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tv   The O Reilly Factor  FOX News  April 11, 2017 8:00pm-9:01pm PDT

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there. that's all time we have left. we hope you'll set your dvr so you never miss an episode. see you back here tomorrow night. thanks for being with us. >> "the factor" is on tonight. >> we eliminated the syria chemical weapon program. >> president trump says he inherited a mess from president obama. someme of that is political. but some of it is not. tonight we'll analyze the danger, the commander in chief is facing. >> the time is overdue to develop a new screening test for the threats we face today. i call it extreme vetting. >> bill: the president order to suspend immigration from six unstable countries. now goes to another federal court. will mr. trump win this time?
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united airlines taking a public relations beating over dragging a man off a plane. tonight there's new information about this stunning case. caution, you are about to enter the no spin zone. "the factor" begins right now. i'm bill o'reilly. crimes against humanity. that is the subject of this talking points memo. it falls to america. to us to stop war crimes atrocities. other country will not do that. including china and russia. it's left to we the people and our elected representatives to decide who we're going to save
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to gut-wrenching decision. millions of people have been murdereder all over the world. president trump missile attack on syria sent a new message to the world that the u.s.a. is going to hold war criminals accountable. the previous president, barackle obama, would not do that. instead using negotiations which failed. >> we've eliminated syria declare chemical weapons program. those are the result of diplomacy. sustainedd diplomatic efforts no matter how frustrating or difficult they sometime appear will be required in the middle east. from yemen to syria to israel and palestinian. >> bill: syria did not eliminate itss chemical weapons program.
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casting grave doubt whether iran will obey what obama made. assad is a war criminal. he is. there are many other countries around the world in the same awful category. according to human right watch. north korea dictator allows human rights violations including murder, rape, forced abortion on and on. roughly 18 millionn people in north korea do not get enough food accordingng to unite u.n. . that'son not enough to attack te country. there is some sense responsibilities on thes part of a north korean people themselves. sometimes you have to fight for your life and right. united statesht cannot declare n north korea despite the atrocities. if the dictator continues to violate international weapons laws, targeted military action can be taken with justification.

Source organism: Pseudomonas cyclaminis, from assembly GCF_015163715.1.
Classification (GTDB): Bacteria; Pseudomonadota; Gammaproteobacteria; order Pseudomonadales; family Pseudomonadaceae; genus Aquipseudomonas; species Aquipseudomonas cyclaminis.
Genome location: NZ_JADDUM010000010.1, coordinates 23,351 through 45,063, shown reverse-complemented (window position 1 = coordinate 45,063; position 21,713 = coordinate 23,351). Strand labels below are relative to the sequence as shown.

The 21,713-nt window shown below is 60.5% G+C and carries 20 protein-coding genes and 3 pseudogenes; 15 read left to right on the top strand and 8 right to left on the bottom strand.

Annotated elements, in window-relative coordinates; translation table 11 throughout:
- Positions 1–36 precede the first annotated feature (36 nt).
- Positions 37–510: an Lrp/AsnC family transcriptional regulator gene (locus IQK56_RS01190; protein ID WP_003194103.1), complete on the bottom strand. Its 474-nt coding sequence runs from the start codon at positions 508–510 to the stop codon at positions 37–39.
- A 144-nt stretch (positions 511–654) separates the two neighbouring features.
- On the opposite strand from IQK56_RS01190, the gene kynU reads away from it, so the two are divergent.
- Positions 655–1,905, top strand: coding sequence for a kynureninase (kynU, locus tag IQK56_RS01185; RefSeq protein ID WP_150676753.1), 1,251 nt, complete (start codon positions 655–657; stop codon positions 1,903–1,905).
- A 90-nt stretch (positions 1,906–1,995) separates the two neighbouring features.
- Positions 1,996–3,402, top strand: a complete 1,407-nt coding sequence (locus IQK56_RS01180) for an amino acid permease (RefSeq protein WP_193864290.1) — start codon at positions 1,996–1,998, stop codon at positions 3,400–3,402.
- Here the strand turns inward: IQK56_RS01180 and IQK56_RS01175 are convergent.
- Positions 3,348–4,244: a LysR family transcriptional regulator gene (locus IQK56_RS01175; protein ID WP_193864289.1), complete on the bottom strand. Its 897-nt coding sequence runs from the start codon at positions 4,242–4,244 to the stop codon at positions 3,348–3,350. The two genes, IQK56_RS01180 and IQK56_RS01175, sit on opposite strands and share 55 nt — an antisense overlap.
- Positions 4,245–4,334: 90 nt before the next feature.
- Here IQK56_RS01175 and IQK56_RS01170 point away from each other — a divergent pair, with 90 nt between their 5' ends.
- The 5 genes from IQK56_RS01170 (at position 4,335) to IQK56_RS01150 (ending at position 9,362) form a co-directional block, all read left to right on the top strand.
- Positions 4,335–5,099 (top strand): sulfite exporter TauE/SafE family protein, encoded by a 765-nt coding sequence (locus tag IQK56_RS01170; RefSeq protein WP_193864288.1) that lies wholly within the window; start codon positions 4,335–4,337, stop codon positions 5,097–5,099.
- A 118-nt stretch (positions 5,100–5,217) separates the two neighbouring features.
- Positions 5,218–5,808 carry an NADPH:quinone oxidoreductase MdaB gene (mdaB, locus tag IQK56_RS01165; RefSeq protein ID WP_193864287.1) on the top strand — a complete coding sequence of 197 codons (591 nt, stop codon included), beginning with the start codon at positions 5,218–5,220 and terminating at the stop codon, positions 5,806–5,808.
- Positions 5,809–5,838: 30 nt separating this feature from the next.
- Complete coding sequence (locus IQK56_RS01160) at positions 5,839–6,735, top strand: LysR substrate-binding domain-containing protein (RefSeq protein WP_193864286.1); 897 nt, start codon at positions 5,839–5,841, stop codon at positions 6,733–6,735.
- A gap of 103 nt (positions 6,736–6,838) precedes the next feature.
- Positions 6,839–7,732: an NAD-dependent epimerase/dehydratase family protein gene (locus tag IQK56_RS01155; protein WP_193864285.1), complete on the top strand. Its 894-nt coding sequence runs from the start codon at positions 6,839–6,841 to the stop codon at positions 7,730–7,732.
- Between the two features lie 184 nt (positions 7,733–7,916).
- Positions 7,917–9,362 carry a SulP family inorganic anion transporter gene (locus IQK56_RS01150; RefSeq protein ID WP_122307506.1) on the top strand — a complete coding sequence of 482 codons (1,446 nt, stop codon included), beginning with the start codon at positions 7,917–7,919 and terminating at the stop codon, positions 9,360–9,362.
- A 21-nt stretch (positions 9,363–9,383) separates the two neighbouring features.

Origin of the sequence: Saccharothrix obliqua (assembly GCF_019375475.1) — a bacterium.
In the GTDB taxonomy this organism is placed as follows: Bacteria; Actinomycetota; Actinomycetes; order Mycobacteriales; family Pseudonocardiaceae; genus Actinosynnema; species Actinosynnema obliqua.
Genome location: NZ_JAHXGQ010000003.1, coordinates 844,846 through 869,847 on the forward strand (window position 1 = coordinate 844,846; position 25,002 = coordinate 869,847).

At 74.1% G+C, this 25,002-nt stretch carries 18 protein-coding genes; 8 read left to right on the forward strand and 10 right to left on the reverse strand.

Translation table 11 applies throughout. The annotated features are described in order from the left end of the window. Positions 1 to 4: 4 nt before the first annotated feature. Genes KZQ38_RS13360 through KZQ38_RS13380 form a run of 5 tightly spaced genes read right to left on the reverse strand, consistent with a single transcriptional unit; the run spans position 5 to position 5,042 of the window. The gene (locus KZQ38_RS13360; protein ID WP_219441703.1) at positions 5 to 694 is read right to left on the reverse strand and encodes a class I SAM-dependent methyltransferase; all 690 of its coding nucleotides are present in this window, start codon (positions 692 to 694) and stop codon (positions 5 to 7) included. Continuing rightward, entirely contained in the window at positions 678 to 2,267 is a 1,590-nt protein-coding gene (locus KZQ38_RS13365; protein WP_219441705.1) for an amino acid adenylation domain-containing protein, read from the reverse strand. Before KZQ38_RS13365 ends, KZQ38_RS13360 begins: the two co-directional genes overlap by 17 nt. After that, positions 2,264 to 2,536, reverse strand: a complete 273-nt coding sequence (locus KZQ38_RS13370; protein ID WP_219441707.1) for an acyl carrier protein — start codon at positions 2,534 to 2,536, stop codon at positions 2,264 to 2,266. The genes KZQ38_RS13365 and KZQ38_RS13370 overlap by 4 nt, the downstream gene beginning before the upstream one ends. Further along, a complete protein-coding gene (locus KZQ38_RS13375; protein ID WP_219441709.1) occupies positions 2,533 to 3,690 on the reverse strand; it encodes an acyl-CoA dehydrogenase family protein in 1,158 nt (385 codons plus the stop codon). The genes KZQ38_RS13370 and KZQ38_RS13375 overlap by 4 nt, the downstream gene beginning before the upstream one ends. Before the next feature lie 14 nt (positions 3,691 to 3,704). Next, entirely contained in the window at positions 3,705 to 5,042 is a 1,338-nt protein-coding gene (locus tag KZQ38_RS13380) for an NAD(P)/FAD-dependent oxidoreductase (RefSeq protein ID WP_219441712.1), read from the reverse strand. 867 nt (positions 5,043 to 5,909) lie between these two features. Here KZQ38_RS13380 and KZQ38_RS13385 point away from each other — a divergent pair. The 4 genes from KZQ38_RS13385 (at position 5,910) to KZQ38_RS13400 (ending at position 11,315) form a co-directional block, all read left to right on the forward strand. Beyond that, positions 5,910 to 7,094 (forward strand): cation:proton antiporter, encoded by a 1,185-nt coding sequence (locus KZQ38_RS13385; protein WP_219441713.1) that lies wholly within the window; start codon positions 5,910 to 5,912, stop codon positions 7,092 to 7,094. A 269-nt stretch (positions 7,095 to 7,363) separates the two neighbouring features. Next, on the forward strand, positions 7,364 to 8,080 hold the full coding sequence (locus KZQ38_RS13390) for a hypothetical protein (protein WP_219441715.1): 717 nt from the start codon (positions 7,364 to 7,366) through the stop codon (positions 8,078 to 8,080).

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there's isis. which j routinely rapes and kidnaps women, sells them to slavery, slaughtersnt christians and kills. isis under attack by a coalition of nations headed by us. there's no excuse for not wiping isis off the face of the earth. lesser group boko hiram kills children, reuters now reporting that group may have murdered 15,000 people over the years. it's a muslim extremist group. it uses female and child suicide bombers, at least 44 children were killed in suicide attacks in 2015 alone. the world has not yet united against boko hiram. you can see that president trump the leader of the free world, has his hands full. eight years president obama expressed crimes against
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humanities. but theim problem is getting worse. worldwide. now it's up to president trump to see if he can control it. that's a memo. now top story. join us from washington is peters. am i making my administrations here? >> you're on the right frac, bill -- track. washington pundits sat up a false choice between pragmaticia politic and humanitarianism. it's not a clear cut. we're facing any individual talent have to find the right balance. we cannot be the world's policeman. we have to be the world referee. calling the fouls and imposing penalties when necessary. nobody else can do it. >> bill: nobody else will do it. china can do it. russia can do it. they have enough mil military mt
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to deal with war criminals like assad. they won't. >> they are the war criminals. you have to follow a couple of basic rules. one come -- conflict at a time. i'm for concentrating on the issues of weapons of mass destruction syria. see where that goes. if we can make examples of assad, if there are penalties that reverbuates the other tyrants. >> bill: i'm not sewer about -- i'm not sureia about that. it looks to me that, i think the pentagon believes that too. general mattis had a press conference today. we're moving military asset into the north korean peninsula. it looks like this un, the leader, he maybe sane. i'm not saying that with any